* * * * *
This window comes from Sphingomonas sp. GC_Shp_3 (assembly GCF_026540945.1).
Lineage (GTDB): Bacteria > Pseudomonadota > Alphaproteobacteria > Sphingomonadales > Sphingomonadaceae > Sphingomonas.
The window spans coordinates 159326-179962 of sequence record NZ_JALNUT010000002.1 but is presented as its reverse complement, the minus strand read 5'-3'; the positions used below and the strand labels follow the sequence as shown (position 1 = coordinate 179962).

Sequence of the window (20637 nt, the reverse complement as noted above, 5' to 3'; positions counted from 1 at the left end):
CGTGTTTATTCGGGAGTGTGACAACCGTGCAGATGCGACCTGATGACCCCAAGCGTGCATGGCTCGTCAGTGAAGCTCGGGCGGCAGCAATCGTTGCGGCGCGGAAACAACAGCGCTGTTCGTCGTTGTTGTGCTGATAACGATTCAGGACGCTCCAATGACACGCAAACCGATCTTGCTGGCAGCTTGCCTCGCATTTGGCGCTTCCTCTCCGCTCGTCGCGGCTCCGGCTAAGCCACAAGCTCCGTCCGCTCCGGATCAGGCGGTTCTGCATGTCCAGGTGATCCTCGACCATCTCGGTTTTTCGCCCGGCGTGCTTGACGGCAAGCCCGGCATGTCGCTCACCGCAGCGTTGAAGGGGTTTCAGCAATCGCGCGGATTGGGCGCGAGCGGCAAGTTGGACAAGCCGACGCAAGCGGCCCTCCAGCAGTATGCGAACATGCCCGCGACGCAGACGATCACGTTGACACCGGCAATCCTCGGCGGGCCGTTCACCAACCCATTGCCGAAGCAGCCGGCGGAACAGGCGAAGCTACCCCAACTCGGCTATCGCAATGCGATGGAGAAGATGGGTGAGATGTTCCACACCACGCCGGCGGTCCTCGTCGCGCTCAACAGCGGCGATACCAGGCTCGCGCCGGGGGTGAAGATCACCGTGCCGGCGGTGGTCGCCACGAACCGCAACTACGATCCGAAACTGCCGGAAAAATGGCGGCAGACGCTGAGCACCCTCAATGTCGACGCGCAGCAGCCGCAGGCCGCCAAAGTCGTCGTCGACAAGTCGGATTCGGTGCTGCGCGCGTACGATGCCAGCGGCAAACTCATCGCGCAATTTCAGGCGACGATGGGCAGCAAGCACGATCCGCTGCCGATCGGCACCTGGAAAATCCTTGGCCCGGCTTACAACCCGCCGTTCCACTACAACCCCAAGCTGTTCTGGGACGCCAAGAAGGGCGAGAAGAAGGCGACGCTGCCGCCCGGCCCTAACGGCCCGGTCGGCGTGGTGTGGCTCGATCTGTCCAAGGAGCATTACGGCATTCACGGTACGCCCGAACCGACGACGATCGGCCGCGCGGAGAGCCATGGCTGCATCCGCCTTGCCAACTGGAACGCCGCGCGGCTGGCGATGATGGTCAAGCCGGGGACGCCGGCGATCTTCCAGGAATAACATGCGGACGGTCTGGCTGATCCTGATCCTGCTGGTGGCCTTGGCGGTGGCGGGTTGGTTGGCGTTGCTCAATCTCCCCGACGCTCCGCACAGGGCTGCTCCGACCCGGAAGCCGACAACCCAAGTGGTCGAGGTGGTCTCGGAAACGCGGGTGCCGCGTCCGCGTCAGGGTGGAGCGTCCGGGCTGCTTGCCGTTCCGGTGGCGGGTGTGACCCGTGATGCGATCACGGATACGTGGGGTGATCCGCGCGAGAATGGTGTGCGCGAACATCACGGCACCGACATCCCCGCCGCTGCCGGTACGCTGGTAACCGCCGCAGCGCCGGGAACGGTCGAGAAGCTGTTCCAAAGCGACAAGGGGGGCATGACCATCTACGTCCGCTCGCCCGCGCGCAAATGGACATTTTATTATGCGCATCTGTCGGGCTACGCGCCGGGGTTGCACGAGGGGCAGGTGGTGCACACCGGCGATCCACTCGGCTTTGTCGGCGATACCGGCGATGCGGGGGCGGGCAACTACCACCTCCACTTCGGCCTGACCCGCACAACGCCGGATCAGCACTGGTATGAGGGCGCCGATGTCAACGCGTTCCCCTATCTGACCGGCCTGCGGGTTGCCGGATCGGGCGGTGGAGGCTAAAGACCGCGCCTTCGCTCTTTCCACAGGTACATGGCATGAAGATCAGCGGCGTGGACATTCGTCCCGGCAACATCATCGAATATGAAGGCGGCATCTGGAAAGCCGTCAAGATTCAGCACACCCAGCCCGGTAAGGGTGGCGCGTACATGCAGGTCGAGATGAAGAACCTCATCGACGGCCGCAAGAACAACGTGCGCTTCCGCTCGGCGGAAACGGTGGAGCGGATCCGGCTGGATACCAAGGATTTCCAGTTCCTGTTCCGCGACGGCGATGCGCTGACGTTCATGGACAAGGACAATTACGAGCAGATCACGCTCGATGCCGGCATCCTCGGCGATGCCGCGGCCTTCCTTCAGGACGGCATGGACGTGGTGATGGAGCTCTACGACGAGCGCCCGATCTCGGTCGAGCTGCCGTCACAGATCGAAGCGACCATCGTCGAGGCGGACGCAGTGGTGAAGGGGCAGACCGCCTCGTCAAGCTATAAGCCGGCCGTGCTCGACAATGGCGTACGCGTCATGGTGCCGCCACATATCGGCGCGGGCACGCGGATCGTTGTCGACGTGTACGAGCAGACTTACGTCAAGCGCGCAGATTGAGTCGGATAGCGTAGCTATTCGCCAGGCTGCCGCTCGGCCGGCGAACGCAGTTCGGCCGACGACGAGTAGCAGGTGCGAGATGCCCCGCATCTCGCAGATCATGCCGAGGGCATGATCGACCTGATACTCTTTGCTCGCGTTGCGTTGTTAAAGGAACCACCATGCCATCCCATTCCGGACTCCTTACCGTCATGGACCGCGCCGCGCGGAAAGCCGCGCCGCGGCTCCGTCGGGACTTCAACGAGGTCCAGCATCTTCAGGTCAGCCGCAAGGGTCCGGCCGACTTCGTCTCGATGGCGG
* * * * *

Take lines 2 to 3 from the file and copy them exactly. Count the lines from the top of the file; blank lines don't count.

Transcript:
Lineage (GTDB): Bacteria > Pseudomonadota > Alphaproteobacteria > Sphingomonadales > Sphingomonadaceae > Sphingomonas.
The window spans coordinates 159326-179962 of sequence record NZ_JALNUT010000002.1 but is presented as its reverse complement, the minus strand read 5'-3'; the positions used below and the strand labels follow the sequence as shown (position 1 = coordinate 179962).